The treatment of migrants has as of late been pushed into the spotlight as records rise of congestion and unsanitary conditions in American border detainment offices. Here’s a look at how Canada deals with immigration detainees.
The Canada Border Services Agency can detain foreign nationals and permanent residents under certain conditions — including if they pose security risks or are unlikely to appear for immigration proceedings — but must first consider all reasonable alternatives. The CBSA says the physical and mental health and well-being of detainees are key considerations.
A person might be kept at a CBSA immigration holding focus in Toronto, Laval, Que., or Vancouver. In other regions, people may be held in provincial jails.
The Toronto focus can hold up to 195 detainees, while the Laval one can house up to 109. The CBSA says both give separate accommodation to men, ladies, and families, have outside recreational regions, provide daily meals, access to games, televisions, and telephones, visitation areas and medical services.
The Vancouver focus is at the city airport and can hold up to 24 detainees for as long as 48 hours. Men and women are held separately while children may be housed with their mothers. The facility has common rooms, access to games, televisions, and telephones.
The CBSA says everyone in its holding focuses get three meals and two snacks per day, and special dietary needs, such as food allergies or specialized diets, are catered to.
The agency says it relies on provincial correctional facilities to hold higher-risk detainees, for example, those with a savage criminal foundation, lower-risk detainees in areas that don’t have an immigration holding center, and those detained for more than 48 hours in the Vancouver area. It says it tries to minimize interaction between immigration and criminal detainees.
The CBSA says there were 6,609 individuals kept in holding centers in 2017-18, up from 4,248 every year sooner. There were 1,831 prisoners held in prisons a year ago, contrasted with 971 out of 2016-17.
Stephanie Silverman, who is with migrant advocacy group Thinking Forward Network, says detainees have their cases reviewed at certain intervals — the first within 48 hours of detention, again after seven days, and then every 30 days until their detention is resolved.
“It can just truly be settled through discharge into the network, more often than not on conditions, or through expulsion,” says Silverman, noting there’s no limit on how long a person can be held.
“It could be 48 hours before you get out, it could be three months, or it could be five years.”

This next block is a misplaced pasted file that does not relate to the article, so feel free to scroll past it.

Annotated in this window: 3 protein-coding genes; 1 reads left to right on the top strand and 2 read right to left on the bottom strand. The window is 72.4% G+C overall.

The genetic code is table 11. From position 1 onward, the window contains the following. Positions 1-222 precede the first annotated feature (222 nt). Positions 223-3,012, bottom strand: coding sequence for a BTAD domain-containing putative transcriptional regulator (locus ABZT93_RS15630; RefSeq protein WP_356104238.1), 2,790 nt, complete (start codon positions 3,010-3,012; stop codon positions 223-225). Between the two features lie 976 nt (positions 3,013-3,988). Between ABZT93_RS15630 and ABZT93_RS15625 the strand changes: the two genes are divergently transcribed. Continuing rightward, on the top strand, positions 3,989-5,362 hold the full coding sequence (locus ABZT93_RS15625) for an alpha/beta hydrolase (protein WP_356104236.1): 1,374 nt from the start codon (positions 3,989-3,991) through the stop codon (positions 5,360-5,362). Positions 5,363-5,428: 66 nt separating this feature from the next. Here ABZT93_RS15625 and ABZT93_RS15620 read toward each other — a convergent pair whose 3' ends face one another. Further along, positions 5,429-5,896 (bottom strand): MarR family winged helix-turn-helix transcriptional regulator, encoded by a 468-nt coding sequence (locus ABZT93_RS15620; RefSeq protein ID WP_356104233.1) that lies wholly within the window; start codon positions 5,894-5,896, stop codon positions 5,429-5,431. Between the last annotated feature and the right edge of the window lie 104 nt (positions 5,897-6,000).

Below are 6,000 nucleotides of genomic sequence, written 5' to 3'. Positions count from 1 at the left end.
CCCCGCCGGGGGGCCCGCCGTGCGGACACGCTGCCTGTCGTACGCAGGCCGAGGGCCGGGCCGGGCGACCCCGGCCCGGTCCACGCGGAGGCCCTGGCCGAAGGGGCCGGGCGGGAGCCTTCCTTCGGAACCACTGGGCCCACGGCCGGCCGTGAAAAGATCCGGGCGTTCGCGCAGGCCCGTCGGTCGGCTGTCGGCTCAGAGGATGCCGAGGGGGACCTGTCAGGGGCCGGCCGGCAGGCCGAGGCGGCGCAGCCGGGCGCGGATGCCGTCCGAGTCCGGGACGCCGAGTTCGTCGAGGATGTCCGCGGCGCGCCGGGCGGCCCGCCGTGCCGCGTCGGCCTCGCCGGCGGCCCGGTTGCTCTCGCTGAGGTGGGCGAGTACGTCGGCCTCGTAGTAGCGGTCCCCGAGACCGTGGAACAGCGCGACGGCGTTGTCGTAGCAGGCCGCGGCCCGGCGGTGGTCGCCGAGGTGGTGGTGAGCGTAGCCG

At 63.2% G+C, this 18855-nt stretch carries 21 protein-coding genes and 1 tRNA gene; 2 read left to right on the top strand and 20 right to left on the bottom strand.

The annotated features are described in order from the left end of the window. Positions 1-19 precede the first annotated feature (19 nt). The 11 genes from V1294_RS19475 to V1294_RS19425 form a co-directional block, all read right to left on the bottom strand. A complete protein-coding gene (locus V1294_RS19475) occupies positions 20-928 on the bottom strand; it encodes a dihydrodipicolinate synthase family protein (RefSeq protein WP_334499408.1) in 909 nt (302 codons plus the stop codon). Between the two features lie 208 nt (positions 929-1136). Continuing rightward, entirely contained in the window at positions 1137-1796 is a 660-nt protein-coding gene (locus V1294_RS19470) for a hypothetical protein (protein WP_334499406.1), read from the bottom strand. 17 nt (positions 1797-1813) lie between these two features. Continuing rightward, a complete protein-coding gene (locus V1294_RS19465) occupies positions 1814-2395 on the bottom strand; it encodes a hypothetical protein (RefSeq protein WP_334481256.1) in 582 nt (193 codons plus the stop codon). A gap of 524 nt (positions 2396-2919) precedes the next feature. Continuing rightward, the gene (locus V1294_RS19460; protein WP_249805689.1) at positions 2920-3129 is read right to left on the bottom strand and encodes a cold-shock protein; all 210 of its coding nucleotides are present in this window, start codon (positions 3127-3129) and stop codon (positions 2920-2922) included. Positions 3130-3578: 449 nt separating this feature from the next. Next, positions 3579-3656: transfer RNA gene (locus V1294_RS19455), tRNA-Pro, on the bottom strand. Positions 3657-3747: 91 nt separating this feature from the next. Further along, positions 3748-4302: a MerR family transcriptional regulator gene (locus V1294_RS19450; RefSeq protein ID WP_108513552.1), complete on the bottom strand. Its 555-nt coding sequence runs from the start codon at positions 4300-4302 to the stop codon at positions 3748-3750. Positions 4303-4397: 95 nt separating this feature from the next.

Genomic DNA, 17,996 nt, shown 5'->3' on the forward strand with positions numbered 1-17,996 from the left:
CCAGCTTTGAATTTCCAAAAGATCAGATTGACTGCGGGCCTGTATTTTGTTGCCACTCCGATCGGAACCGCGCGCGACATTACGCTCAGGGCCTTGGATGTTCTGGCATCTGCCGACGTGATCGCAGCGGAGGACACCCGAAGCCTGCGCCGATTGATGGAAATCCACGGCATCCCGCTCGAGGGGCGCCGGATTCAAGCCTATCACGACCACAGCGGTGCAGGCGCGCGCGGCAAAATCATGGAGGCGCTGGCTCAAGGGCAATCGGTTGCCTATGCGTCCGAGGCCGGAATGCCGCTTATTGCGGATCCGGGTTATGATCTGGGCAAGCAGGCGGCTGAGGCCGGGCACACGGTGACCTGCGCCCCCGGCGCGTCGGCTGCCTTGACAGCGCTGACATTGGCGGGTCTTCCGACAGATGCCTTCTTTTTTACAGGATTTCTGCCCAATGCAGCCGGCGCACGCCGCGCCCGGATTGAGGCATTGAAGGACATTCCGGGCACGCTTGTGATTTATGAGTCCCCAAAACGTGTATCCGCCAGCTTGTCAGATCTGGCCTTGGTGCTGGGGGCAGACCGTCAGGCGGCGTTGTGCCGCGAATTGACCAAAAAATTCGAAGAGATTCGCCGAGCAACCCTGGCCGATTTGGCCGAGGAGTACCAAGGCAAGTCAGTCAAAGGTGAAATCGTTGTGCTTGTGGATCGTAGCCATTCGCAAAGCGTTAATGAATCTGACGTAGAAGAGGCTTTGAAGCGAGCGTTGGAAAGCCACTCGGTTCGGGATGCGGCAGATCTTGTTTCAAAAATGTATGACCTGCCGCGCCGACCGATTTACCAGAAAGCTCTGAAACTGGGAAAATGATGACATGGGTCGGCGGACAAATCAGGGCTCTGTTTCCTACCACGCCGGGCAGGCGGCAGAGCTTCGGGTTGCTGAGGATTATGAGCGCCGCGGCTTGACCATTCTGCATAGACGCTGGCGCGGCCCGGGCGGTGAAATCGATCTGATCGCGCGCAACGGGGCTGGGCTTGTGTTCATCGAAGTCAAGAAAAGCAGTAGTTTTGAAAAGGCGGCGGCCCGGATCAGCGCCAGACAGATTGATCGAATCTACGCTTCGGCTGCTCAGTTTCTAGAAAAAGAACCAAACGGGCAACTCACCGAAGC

In 2017-18, the CBSA announced 3.8 percent of detainees were held for over 99 days, while 47.2 percent were held for 24 hours or less. The rest were held somewhere close to 25-48 hours and 40-99 days.
The CBSA estimates it costs approximately $320 per day to detain someone.
Janet Dench, executive of the Canadian Council for Refugees, says those in immigration holding centers are afforded an adequate amount of food and water but have limited amenities.
“They’re not permitted to have web get to which makes it extremely hard for them to speak with family members or others that might almost certainly help them get the reports that they need,” she says, including that prisoners additionally have limited access to telephone calls.
The CBSA says it provides on-site access to NGOs and legal counsel at holding centres where possible, and notes that a detainee can ask to speak to a CBSA officer at any time, or ask to see legal counsel or an NGO rep.
The organization additionally says it has on-site medical, nursing, psychological and psychiatric care within CBSA-run facilities. Those with special needs are dealt with on a case-by-case, it says.
Detainees held in jails are liable to the same rules as inmates. If a jail goes into lockdown, detainees have to deal with the situation and it can be difficult for family and others to visit them, Dench says.
“We’re discussing individuals here who have not been blamed for any wrongdoing, but then they are treated by principles that are created and dangerous in themselves for individuals who are blamed or sentenced for wrongdoing,” she says. “(It’s) totally out of line.”
Canadian law states that the best advantages of the tyke must be seen in migration holding focuses. The CBSA says kids are confined uniquely if all else fails.
In 2017-18, the CBSA says there were 151 minors kept. Of those, 144 were joined by their parent or gatekeeper, and seven were unaccompanied.
In principle, parents largely decide whether or not their child remains with them in detention, but Hanna Gros, an immigration and refugee lawyer, says the situation can be a “catch-22.”
“This is extremely a bogus decision,” she said. “When you’re new to a nation, you don’t really know anyone here, you don’t have family companions, contacts or network support. You have individuals here who are left with truly appalling decisions to make in these circumstances.”
If a child has Canadian citizenship and their parents are considered non-citizens when detained, the children themselves are not considered detainees if their parents keep their kids with them, Gros says.
If neither the state nor the person leaving the country can verify the detainee’s identity, the person has to prove it from inside a detention center, which can be hard, Silverman says.
For immigrants with a criminal record, the process can be even more difficult.
Certain states don’t issue travel documents for nationals who have been convicted of crimes in another country, which could also lengthen the detention process, Silverman says.
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